New Heights for Region's Aircraft Maintenance Business
L.A. may have lost its once-mighty role in the aerospace industry, but it has become a multi-billion-dollar center of aircraft maintenance and upgrade work that's steadily growing each year.
From classified work on the B-2 bomber to flight-control systems on commercial airplanes, the so-called "after-market" work can mean profit or loss for some smaller subcontractors.
Total revenues countywide from maintenance, modification, repairs and upgrades are expected to reach $3.1 billion this year, up from $2.8 billion in 1998, according to David Myers, president of the Greater Antelope Valley Economic Alliance.
Employment has climbed to 10,300 positions from 7,000 in 1998 and is projected to increase by 3,000 jobs annually through at least 2005, industry sources said.
"The biggest issue is that U.S. military hardware is getting old," said Jon Kutler, president of Quarterdeck Investment Partners Inc., a Century City defense investment bank. "We're not buying enough airplanes and ships to keep the average life at a level which avoids major repair costs. It takes more (money) to keep an old one deployed than a new one."
The largest single employer: Northrop Grumman Corp.'s B-2 bomber program in Palmdale. It will generate $407.6 million in maintenance and upgrades this fiscal year, up from only $50 million in upgrade work in fiscal year 1999, the year before production on the plane ended.
Its 1,100 employees restore the 21-plane fleet's outer skins and its radar-evading coating, install new communications systems and reconfigure the weapons bay and software so the plane can simultaneously carry a variety of precision-guided weapons. Congressional and defense officials have criticized the B-2 for being in need of expensive maintenance too often. Cracks have also been found in the aft portions of 16 of the planes.
Raytheon Co., which has formed a company-wide business unit to focus on after-market work, just landed a $116 million contract for its El Segundo-based Air Combat and Strike Systems plant to upgrade radar systems on the Air Force's F-15 Eagle fighter jet.
The market has become so important to Moog Inc.'s Aircraft Group in Torrance that it now accounts for 35 to 40 percent of all revenues and makes the difference between the business unit turning a profit or not, company officials said. After-market work increased to a projected $39 million this year, up from $20 million in 1998.
About 100 of the Torrance facility's 425 workers maintain the leading edge flap actuation, wing fold and weapons bay door systems they built for military aircraft like the Navy F/A-18 and Air Force F-16 jet fighters andC-5 cargo plane and B-1 bomber.
Employees also work on the flight control systems on commercial airplanes, such as Boeing Co.'s 747, 767 and 777.
"We're working harder across the board to pursue that area of the business because that is where the profit is," said Dan Aynesworth, director of a Moog unit of mergers and acquisitions. "If you've got a production contract, there is no guarantee of securing the after-market (contract). If you're in the systems and equipment business, you need the after-market to make the bottom line come out right."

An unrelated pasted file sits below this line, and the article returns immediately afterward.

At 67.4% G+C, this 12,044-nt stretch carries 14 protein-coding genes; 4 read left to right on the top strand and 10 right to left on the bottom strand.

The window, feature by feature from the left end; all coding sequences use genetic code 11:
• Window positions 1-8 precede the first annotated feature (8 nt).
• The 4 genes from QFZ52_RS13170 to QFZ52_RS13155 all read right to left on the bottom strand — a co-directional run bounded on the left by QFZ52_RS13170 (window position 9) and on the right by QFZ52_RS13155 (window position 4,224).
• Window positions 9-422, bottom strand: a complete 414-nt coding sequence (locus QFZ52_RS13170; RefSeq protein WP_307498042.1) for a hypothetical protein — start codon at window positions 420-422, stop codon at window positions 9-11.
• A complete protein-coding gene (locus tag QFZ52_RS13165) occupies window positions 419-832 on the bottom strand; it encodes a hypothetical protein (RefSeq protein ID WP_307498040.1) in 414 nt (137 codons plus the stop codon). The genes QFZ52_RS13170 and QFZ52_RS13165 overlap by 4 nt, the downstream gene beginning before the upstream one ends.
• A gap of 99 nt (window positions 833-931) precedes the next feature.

Aynesworth would not reveal profit margins for after-market and production work, but Kutler said spare parts manufacturing produces the industry's highest profit margin.
Closure of production on many lines of aircraft, as well as the closure of military bases where much maintenance work is performed, plays a role in the market increase.
But analysts and defense officials attribute most of the increase to an under-funded fleet of jet fighters and bombers designed for Cold War battles and have since been over-utilized in the Persian Gulf, Kosovo and Afghan wars.
The Pentagon is now focusing on producing next-generation jet fighters, such as the Navy's F/A-18 Super Hornet, now in full production, the Air Force's F-22 Raptor, which began light production last fall, and the F-35 Joint Strike Fighter, which should begin full production within a decade.
The increases in maintenance contracts have come amid two production setbacks in Palmdale: the loss of the Space Shuttle maintenance program, costing 450 jobs and the $50 million to $160 million NASA spent per vehicle; and the closure of SR Technics' commercial airline maintenance facility, which employed 565 people and was billing $27 million annually.
Other local after-market operations include:
- Lockheed Martin Corp.'s 650 Palmdale employees who maintain and perform avionics upgrades on the Air Force's fleet of 51 F-117 Black Birds, the original stealth fighter.
- Honeywell Engines and Systems' 300 employees who maintain and upgrade the Torrance plant's environmental control systems for Navy F/A-18 and Air Force F-16 jet fighters, Boeing 737s, 747s and 767s and the heat transfer system for the International Space Station. Company officials would not reveal revenue figures except to say they increased 6 percent per year since 1998.
- Boeing's Long Beach-based C-17 cargo plane operation brings in tens of millions of dollars in upgrades annually, although the majority of work is done in San Antonio.
"What L.A. County is becoming from an aviation standpoint is the maintenance and modification center of the world," said Myers. "Our aerospace industry used to build planes. Now we design and fix them."
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